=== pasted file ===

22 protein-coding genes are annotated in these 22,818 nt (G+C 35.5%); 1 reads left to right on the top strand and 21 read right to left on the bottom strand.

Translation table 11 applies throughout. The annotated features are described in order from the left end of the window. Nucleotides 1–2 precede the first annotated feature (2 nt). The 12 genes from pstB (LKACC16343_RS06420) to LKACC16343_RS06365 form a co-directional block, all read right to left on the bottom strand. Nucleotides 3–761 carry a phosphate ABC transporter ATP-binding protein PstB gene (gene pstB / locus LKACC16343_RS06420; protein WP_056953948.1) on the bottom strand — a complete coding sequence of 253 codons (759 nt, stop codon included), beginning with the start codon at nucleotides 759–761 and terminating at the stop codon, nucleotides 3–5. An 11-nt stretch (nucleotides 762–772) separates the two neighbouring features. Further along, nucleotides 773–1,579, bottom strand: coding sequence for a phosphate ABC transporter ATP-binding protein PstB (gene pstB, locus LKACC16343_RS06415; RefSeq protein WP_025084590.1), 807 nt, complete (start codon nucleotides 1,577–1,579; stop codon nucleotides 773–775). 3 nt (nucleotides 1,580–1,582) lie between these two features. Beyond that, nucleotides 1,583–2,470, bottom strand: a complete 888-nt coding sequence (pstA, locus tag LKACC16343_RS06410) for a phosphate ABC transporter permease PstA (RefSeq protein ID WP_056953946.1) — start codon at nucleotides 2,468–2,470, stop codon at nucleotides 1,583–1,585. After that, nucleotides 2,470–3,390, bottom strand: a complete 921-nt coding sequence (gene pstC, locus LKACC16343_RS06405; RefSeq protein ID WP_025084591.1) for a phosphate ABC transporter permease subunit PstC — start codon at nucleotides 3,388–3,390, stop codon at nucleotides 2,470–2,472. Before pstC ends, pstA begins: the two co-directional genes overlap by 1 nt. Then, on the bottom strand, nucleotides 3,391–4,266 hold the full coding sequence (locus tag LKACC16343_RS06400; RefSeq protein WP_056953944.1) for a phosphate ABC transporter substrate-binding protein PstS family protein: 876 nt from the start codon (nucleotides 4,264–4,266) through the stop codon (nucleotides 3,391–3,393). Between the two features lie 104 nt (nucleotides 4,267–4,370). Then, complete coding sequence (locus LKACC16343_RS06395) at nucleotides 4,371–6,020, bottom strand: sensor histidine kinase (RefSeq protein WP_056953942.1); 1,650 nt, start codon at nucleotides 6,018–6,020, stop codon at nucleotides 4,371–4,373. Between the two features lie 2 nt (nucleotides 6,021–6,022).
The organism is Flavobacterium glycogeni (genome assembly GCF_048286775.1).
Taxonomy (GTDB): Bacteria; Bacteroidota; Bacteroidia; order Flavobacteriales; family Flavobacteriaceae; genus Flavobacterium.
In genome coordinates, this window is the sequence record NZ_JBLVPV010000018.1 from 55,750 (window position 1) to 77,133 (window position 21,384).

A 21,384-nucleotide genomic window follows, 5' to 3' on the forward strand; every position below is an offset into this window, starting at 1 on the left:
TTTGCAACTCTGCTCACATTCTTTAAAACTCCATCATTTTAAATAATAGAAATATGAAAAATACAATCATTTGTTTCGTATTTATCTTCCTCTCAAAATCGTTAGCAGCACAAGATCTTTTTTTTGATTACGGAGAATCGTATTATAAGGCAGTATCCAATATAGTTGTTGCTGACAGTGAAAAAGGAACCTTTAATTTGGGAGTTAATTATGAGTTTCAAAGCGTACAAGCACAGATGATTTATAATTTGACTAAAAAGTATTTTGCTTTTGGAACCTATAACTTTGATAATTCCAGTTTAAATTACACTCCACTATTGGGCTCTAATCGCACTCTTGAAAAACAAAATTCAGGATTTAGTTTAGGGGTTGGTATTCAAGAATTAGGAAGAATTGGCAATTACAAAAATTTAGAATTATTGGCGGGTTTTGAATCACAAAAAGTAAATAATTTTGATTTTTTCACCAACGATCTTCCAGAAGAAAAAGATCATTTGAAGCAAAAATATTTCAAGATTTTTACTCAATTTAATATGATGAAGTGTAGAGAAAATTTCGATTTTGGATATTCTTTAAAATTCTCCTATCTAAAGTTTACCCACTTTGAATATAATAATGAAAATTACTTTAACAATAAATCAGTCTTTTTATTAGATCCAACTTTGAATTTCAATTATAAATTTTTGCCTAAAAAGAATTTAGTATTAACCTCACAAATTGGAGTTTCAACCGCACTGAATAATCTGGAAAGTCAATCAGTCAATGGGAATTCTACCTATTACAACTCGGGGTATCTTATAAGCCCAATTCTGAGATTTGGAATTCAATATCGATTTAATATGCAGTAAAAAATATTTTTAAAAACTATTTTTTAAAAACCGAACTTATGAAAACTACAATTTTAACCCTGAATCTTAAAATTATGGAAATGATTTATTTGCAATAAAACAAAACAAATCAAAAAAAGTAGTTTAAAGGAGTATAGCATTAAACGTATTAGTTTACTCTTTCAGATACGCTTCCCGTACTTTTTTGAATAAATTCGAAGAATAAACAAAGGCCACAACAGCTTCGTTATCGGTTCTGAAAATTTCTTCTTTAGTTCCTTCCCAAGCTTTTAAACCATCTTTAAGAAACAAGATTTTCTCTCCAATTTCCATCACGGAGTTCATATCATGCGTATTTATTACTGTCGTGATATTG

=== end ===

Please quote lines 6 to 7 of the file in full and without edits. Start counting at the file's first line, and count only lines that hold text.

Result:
A 21,384-nucleotide genomic window follows, 5' to 3' on the forward strand; every position below is an offset into this window, starting at 1 on the left:
TTTGCAACTCTGCTCACATTCTTTAAAACTCCATCATTTTAAATAATAGAAATATGAAAAATACAATCATTTGTTTCGTATTTATCTTCCTCTCAAAATCGTTAGCAGCACAAGATCTTTTTTTTGATTACGGAGAATCGTATTATAAGGCAGTATCCAATATAGTTGTTGCTGACAGTGAAAAAGGAACCTTTAATTTGGGAGTTAATTATGAGTTTCAAAGCGTACAAGCACAGATGATTTATAATTTGACTAAAAAGTATTTTGCTTTTGGAACCTATAACTTTGATAATTCCAGTTTAAATTACACTCCACTATTGGGCTCTAATCGCACTCTTGAAAAACAAAATTCAGGATTTAGTTTAGGGGTTGGTATTCAAGAATTAGGAAGAATTGGCAATTACAAAAATTTAGAATTATTGGCGGGTTTTGAATCACAAAAAGTAAATAATTTTGATTTTTTCACCAACGATCTTCCAGAAGAAAAAGATCATTTGAAGCAAAAATATTTCAAGATTTTTACTCAATTTAATATGATGAAGTGTAGAGAAAATTTCGATTTTGGATATTCTTTAAAATTCTCCTATCTAAAGTTTACCCACTTTGAATATAATAATGAAAATTACTTTAACAATAAATCAGTCTTTTTATTAGATCCAACTTTGAATTTCAATTATAAATTTTTGCCTAAAAAGAATTTAGTATTAACCTCACAAATTGGAGTTTCAACCGCACTGAATAATCTGGAAAGTCAATCAGTCAATGGGAATTCTACCTATTACAACTCGGGGTATCTTATAAGCCCAATTCTGAGATTTGGAATTCAATATCGATTTAATATGCAGTAAAAAATATTTTTAAAAACTATTTTTTAAAAACCGAACTTATGAAAACTACAATTTTAACCCTGAATCTTAAAATTATGGAAATGATTTATTTGCAATAAAACAAAACAAATCAAAAAAAGTAGTTTAAAGGAGTATAGCATTAAACGTATTAGTTTACTCTTTCAGATACGCTTCCCGTACTTTTTTGAATAAATTCGAAGAATAAACAAAGGCCACAACAGCTTCGTTATCGGTTCTGAAAATTTCTTCTTTAGTTCCTTCCCAAGCTTTTAAACCATCTTTAAGAAACAAGATTTTCTCTCCAATTTCCATCACGGAGTTCATATCATGCGTATTTATTACTGTCGTGATATTG